S2 E15: Revelations

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Image at top: Clemmie Fleming at her home in Winona, Mississippi. Hunter Hart for APM Reports


Six times Clemmie Fleming has taken the witness stand to testify that she saw Curtis Flowers running from Tardy Furniture in Winona, Mississippi, on the morning that four people were murdered there. But she won't do it a seventh.

That's because, in an interview with In the Dark last week, Fleming recanted her testimony. She said she's never known what day she saw Flowers running.

"The whole time I've been telling them, I don't remember the day," Fleming said. "I've been confused of the day from the beginning. I just didn't know how to say it. I was scared I was going to go to jail."

Fleming's testimony was critical to the state's case against Flowers in all six trials because her statements placed him near the scene of the crime on the morning of July 16, 1996. As a prosecution witness, Fleming was second only in importance to jailhouse informant Odell Hallmon, who testified in four trials that Flowers confessed to committing the murders. Last year, Hallmon also recanted to In the Dark, saying that he told District Attorney Doug Evans what the prosecutor needed so he could receive leniency for his own crimes. "I helped them. They helped me. That's what it all boiled down to," Hallmon said.

Now, with the U.S. Supreme Court having overturned Flowers' conviction and a seventh trial possibly looming, prosecutors have lost their two most important witnesses.


"Although there have been six trials, the prosecution is yet to obtain a valid conviction. This is unprecedented in capital murder cases. Meanwhile, Curtis Flowers has spent 22 years in prison, most of it on death row. It is time to bring this case to an end and dismiss it without any further trials."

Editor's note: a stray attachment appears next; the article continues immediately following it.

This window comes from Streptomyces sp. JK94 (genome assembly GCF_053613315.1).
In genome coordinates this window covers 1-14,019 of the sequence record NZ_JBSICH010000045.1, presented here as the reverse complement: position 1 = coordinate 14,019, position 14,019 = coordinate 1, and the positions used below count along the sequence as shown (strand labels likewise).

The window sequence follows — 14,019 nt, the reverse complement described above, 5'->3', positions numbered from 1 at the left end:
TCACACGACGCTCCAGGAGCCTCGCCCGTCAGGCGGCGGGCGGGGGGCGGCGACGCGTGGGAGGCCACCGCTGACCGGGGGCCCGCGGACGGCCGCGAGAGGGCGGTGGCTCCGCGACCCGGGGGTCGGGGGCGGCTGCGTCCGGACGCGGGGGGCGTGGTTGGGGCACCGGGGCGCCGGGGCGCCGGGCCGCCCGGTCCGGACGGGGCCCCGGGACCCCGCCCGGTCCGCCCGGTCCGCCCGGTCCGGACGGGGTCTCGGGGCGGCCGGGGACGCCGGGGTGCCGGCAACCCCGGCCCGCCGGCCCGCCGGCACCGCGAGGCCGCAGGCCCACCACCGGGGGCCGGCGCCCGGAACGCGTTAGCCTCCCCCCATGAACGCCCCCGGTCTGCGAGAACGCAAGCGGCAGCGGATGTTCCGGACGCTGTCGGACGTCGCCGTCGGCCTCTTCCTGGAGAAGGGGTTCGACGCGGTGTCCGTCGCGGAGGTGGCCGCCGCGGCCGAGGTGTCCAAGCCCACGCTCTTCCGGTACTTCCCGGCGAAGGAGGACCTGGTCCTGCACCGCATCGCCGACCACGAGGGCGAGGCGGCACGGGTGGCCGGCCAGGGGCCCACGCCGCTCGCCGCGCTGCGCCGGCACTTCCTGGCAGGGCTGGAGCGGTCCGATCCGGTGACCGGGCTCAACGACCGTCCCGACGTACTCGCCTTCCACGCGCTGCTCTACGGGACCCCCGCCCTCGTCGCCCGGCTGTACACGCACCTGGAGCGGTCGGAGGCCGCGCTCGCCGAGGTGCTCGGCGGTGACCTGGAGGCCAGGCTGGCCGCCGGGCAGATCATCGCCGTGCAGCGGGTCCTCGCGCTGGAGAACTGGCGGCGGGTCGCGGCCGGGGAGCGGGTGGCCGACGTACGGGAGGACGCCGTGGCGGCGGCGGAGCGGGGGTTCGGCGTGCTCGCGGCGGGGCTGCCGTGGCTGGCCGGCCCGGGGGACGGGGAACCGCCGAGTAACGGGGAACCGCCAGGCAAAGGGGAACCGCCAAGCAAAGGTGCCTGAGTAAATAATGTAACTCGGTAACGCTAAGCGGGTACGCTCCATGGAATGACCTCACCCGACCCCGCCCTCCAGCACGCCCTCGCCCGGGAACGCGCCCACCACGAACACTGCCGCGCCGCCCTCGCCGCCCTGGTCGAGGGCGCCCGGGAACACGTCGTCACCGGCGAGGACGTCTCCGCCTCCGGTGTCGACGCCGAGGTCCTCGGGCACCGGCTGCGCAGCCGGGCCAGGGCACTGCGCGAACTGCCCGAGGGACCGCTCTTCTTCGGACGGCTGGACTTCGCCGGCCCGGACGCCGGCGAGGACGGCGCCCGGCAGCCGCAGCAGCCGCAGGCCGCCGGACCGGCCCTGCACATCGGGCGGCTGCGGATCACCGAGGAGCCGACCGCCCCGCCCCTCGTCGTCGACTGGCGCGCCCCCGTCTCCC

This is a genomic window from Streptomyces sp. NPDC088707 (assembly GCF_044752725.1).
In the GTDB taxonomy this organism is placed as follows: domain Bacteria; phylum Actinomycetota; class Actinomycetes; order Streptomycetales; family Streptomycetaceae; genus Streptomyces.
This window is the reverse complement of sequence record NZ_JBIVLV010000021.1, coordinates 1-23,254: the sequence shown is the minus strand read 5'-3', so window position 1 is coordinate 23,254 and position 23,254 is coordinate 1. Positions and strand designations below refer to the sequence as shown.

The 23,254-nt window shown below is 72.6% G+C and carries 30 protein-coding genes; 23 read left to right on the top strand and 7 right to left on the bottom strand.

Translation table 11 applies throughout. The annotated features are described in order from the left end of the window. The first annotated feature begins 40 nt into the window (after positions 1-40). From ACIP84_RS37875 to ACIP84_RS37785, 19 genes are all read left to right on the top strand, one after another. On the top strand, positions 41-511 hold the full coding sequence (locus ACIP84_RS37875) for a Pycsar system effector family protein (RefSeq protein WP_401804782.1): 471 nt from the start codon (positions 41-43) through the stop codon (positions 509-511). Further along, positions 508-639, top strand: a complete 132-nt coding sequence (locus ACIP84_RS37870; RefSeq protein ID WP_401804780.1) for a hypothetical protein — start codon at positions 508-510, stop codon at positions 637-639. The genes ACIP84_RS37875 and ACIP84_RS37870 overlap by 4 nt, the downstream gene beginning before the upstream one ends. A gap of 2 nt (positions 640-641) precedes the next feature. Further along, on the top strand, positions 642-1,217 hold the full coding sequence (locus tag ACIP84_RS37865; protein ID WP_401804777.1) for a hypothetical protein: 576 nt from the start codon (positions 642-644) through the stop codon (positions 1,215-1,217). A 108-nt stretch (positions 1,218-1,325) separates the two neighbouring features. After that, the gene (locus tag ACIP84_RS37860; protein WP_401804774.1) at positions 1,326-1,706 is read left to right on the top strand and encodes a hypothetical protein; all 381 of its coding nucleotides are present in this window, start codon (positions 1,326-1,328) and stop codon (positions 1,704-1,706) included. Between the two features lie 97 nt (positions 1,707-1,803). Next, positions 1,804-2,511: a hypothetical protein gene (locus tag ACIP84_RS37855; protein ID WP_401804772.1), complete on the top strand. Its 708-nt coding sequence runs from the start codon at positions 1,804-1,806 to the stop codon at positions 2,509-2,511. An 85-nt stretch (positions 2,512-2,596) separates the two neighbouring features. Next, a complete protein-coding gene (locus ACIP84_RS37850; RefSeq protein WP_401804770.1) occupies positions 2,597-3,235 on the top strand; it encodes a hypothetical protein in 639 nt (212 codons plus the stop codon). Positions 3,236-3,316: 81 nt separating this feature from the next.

Rob McDuff is the civil rights attorney taking over the helm of Curtis Flowers' defense. McDuff once uncovered misconduct by Doug Evans' office in the prosecution of another client, Bobby Joe Townsend.
PHOTO: Hunter Hart for APM Reports


At first, Willie James Hemphill was calm.

It was June 21 — just an hour before the U.S. Supreme Court would overturn Curtis Flowers' conviction — and reporters for In the Dark had intercepted Hemphill at a courthouse in Indianapolis. They wanted to ask him about his alibi for the day of the Tardy Furniture murders, an alibi that hadn't checked out.

Hemphill seemed surprised when reminded that he'd told In the Dark in June 2018 that he was with an old friend named Twanda Woods. And he was undeterred, at first, when he was told that Woods hadn't corroborated his story. Soon that would change.

In the Dark has previously reported that Hemphill was an initial suspect in the days after the July 1996 murders in Winona, Mississippi. Records show he was questioned — Hemphill said he was interrogated for hours — and held for 11 days before being released. Nothing in the investigative file for the case explains why officers let him go.

When reporters talked to Hemphill last year, he said investigators cleared him because he had an alibi — he called it "airtight." He said: "If it wasn't for the fact that I had an airtight alibi, I could be the one on death row right now."

"I was nowhere near the scene," he said. "I was out of the whole jurisdiction ... in another state."

Initially, Hemphill refused to provide further details of his whereabouts on July 16, 1996. But after several hours of interviews conducted over two days, Hemphill finally disclosed his alibi: He said he was at a mall in Memphis at the time of the murders, with a Winona woman named Twanda Woods.

It would indeed have been a solid alibi — except it didn't check out.


"When I said the guy unpredictable, the guy unpredictable. You don't know what he's gonna do."

Michael Forrest used to hang out with Hemphill in Winona around the time of the Tardy Furniture murders.
PHOTO: Ben Depp for APM Reports


After learning that Willie James Hemphill was an initial suspect in the murders at Tardy Furniture, reporters for In the Dark wanted to find out if he'd ever broken the law before. The answer was yes — many, many times.

Reporters spent months combing through police and court records in Mississippi, Tennessee and Indiana to compile his extensive, and at times violent, criminal history. He's shown a fearlessness about committing brazen attacks and thefts in daylight with high risks and low payoff, in places close to where he's lived and where people are more likely to recognize him. He's also targeted women in general and often women carrying purses. And he's shown a quick and violent temper, particularly with women who don't comply with his demands.

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